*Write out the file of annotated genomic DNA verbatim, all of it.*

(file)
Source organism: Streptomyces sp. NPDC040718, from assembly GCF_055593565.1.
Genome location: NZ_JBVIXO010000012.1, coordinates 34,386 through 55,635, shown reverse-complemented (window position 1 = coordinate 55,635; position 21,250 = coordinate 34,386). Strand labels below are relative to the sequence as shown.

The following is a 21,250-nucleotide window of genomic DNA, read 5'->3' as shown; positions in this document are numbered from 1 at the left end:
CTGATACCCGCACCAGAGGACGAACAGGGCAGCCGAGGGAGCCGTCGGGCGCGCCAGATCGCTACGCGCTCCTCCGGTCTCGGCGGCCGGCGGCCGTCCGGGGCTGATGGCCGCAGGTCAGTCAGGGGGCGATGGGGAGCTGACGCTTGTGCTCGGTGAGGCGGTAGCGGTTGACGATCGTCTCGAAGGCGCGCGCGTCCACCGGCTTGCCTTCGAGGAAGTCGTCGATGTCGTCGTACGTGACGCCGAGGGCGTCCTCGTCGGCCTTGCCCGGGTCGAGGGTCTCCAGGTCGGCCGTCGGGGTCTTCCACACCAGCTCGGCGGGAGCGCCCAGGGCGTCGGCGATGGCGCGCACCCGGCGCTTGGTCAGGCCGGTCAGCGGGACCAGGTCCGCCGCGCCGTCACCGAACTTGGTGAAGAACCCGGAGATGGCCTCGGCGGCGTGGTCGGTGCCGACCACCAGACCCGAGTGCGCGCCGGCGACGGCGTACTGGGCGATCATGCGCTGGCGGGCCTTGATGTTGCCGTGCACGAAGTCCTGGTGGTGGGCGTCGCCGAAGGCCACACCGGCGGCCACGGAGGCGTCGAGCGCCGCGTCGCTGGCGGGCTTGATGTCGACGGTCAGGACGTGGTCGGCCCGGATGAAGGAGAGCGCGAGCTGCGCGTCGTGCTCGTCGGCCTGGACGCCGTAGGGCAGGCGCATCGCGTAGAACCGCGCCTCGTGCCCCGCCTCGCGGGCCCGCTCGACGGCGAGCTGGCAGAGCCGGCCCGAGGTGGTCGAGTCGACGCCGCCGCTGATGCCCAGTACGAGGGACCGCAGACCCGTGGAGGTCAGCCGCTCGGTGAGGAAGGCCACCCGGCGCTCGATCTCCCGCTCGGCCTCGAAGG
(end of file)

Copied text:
Source organism: Streptomyces sp. NPDC040718, from assembly GCF_055593565.1.
Genome location: NZ_JBVIXO010000012.1, coordinates 34,386 through 55,635, shown reverse-complemented (window position 1 = coordinate 55,635; position 21,250 = coordinate 34,386). Strand labels below are relative to the sequence as shown.

The following is a 21,250-nucleotide window of genomic DNA, read 5'->3' as shown; positions in this document are numbered from 1 at the left end:
CTGATACCCGCACCAGAGGACGAACAGGGCAGCCGAGGGAGCCGTCGGGCGCGCCAGATCGCTACGCGCTCCTCCGGTCTCGGCGGCCGGCGGCCGTCCGGGGCTGATGGCCGCAGGTCAGTCAGGGGGCGATGGGGAGCTGACGCTTGTGCTCGGTGAGGCGGTAGCGGTTGACGATCGTCTCGAAGGCGCGCGCGTCCACCGGCTTGCCTTCGAGGAAGTCGTCGATGTCGTCGTACGTGACGCCGAGGGCGTCCTCGTCGGCCTTGCCCGGGTCGAGGGTCTCCAGGTCGGCCGTCGGGGTCTTCCACACCAGCTCGGCGGGAGCGCCCAGGGCGTCGGCGATGGCGCGCACCCGGCGCTTGGTCAGGCCGGTCAGCGGGACCAGGTCCGCCGCGCCGTCACCGAACTTGGTGAAGAACCCGGAGATGGCCTCGGCGGCGTGGTCGGTGCCGACCACCAGACCCGAGTGCGCGCCGGCGACGGCGTACTGGGCGATCATGCGCTGGCGGGCCTTGATGTTGCCGTGCACGAAGTCCTGGTGGTGGGCGTCGCCGAAGGCCACACCGGCGGCCACGGAGGCGTCGAGCGCCGCGTCGCTGGCGGGCTTGATGTCGACGGTCAGGACGTGGTCGGCCCGGATGAAGGAGAGCGCGAGCTGCGCGTCGTGCTCGTCGGCCTGGACGCCGTAGGGCAGGCGCATCGCGTAGAACCGCGCCTCGTGCCCCGCCTCGCGGGCCCGCTCGACGGCGAGCTGGCAGAGCCGGCCCGAGGTGGTCGAGTCGACGCCGCCGCTGATGCCCAGTACGAGGGACCGCAGACCCGTGGAGGTCAGCCGCTCGGTGAGGAAGGCCACCCGGCGCTCGATCTCCCGCTCGGCCTCGAAGG